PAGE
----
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‘Feeding’ brain development: Key nutrients essential during first 1,000 days :

January 22, 2018

The brains of normal children develop in a complex process involving changes in the number and organization of brain cells in a specified sequence. The most active period of neurologic development occurs in the first 1,000 days of life. This period, beginning at conception and ending at the start of the third postnatal year, is a time of tremendous opportunity for neurodevelopment — and a time of great vulnerability.

In a new policy statement, the Academy emphasizes the importance of the nutritional environment of the fetus, infant and toddler and the effect it has on whether brain growth and differentiation proceed normally. The policy, Advocacy for Improving Nutrition in the First 1,000 Days to Support Childhood Development and Adult Health from the Committee on Nutrition, is available at and will be published in the February issue of Pediatrics.

Adequate overall nutrition (i.e., absence of malnutrition) and provision of adequate amounts of key macro- and micronutrients at critical periods in development are necessary for normal brain development. Importantly, the definition of “malnutrition” includes both undernutrition (inadequate amounts of macro- and/or micronutrients) and obesity (excessive calories, often at the expense of other crucial nutrients). Many nutrients exhibit a U-shaped risk curve, whereby inadequate or excessive amounts place the individual at risk, according to the policy. Both forms of malnutrition affect neurodevelopment, and they may coexist in an individual.

The key nutrients studied thus far that support neurodevelopment include protein, zinc, iron, choline, folate, iodine, long-chain polyunsaturated fatty acids and vitamins A, D, B6 and B12.

Promoting healthy nutrition

The policy focuses on supporting pediatricians and other health care providers in promoting healthy nutrition and advocating for the expansion of programs that affect early life nutrition as a means of preventing early developmental loss. In this way, the policy offers an opportunity to improve each child’s chance for the healthiest and most productive life possible.

Pediatricians are encouraged to be knowledgeable about nutritional issues across the first 1,000 days. For the fetus and newborn, this includes partnering with obstetricians and family physicians to encourage improvements in maternal diet and attention to clinical situations that may limit the fetus’s access to crucial micronutrients (e.g., maternal diabetes); educating pregnant women about breastfeeding; and supporting them during breastfeeding.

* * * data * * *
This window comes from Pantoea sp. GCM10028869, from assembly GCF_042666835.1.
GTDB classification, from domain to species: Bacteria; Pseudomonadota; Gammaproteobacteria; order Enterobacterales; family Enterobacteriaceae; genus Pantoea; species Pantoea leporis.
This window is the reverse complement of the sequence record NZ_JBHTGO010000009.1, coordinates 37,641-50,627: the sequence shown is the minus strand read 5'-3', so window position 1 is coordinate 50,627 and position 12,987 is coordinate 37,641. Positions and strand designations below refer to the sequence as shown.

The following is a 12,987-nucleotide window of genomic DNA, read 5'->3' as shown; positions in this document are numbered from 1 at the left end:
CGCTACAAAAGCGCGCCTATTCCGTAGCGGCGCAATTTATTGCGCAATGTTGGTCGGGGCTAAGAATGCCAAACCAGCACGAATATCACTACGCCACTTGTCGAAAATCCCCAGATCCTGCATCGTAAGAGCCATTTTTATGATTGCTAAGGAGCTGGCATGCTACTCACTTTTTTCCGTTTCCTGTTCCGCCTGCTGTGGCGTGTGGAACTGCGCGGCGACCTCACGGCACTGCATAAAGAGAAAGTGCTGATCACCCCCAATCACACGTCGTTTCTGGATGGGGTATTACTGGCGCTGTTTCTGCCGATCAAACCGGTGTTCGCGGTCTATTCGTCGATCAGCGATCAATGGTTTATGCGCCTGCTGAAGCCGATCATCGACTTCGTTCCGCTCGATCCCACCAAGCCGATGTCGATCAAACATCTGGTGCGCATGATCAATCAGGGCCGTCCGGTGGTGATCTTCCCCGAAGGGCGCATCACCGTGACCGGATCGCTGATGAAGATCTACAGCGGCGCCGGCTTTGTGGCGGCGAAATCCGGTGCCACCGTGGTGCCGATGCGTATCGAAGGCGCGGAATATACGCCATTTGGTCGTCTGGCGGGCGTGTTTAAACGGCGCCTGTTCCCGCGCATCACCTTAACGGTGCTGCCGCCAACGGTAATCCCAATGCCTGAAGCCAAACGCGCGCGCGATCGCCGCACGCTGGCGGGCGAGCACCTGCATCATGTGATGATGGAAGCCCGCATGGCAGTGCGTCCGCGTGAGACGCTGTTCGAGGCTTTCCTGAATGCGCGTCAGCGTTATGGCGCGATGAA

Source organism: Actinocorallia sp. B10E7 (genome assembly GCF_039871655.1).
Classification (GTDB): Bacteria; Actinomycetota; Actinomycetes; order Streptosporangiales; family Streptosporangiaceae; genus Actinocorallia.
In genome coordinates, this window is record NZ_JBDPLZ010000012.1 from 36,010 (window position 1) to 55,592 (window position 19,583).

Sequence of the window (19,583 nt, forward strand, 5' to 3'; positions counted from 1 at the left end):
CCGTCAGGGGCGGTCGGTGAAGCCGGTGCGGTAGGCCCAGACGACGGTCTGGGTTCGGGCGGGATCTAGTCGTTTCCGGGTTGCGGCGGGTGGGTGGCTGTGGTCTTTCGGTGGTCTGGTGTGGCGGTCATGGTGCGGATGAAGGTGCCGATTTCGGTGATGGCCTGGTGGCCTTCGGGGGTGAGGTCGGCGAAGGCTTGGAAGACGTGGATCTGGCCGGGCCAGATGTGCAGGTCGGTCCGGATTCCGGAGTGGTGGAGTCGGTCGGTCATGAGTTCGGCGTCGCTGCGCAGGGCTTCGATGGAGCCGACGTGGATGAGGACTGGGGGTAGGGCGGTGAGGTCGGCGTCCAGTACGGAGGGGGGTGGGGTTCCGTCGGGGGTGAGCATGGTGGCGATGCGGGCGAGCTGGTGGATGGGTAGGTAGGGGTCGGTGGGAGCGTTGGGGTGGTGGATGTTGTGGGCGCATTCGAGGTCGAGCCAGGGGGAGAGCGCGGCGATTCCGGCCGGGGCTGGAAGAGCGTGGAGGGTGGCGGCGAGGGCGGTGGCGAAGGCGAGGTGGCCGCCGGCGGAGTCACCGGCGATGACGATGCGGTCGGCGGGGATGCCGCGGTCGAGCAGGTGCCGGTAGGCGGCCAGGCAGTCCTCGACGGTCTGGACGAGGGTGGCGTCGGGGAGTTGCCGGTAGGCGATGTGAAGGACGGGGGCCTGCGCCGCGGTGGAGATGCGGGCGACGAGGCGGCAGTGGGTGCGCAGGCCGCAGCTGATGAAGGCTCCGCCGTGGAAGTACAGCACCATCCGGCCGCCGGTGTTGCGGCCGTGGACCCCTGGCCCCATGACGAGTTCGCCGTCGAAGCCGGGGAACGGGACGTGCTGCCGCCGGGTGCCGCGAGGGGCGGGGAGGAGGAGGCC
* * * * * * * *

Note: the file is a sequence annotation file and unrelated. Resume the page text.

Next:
As the child becomes older, pediatricians can become conversant about food sources that supply the critical nutrients necessary for brain development during particularly important times. The AAP Pediatric Nutrition Handbook (Yellow Book), Bright Futures and the AAP breastfeeding recommendations (see resources) provide guidance for pediatricians.

Families also need support to take advantage of programs that provide nourishing food, particularly the Special Supplemental Nutrition Program for Women, Infants and Children (WIC) after the first year of life.

Powerful advocacy

Pediatricians and others who care for children are among the most powerful advocates for preservation and extension of programs that provide food to pregnant women, nursing mothers, infants and children. The information in the policy may provide evidence-based support for advocacy at the local, state and federal levels.

It is crucial to oppose changes in eligibility or financing structures that would adversely affect key programs offering early childhood nutrition. Such changes include providing funding through block grants or unlinking nutrition and health assistance programs, such as the adjunctive eligibility between WIC and Medicaid. Federal nutrition programs like the Supplemental Nutrition Assistance Program (SNAP) are successful because of eligibility rules and a funding structure that make benefits available to children in almost all families with little income and few resources.

If deficiencies in key nutrients do occur during the first 1,000 days, pediatricians can anticipate the need for early screening for neurodevelopmental concerns and intervention.

Finally, the policy seeks to empower pediatricians and other child health care providers to support organizations that work to reduce hunger at the local level, in the United States and globally — the “hunger community.” It is important to encourage creation of food packages and meals that target the specific needs of pregnant women, breastfeeding women and children in the first two years of life.


  • Educate pregnant women about breastfeeding and help mothers and their infants when problems occur.
  • Advocate at the local, state and federal levels to preserve and strengthen nutrition programs, focusing on maternal, fetal and neonatal nutrition.
  • Become conversant about food sources that supply the critical nutrients for brain development during particularly important times.
  • Focus attention of existing programs on improving micro- and macronutrient offerings for infants and young children.
  • Encourage families to take advantage of early childhood nutrition programs and advocate for eliminating barriers to enrolling and remaining in such programs.

Dr. Schwarzenberg is a co-author of the policy and member of the AAP Committee on Nutrition.

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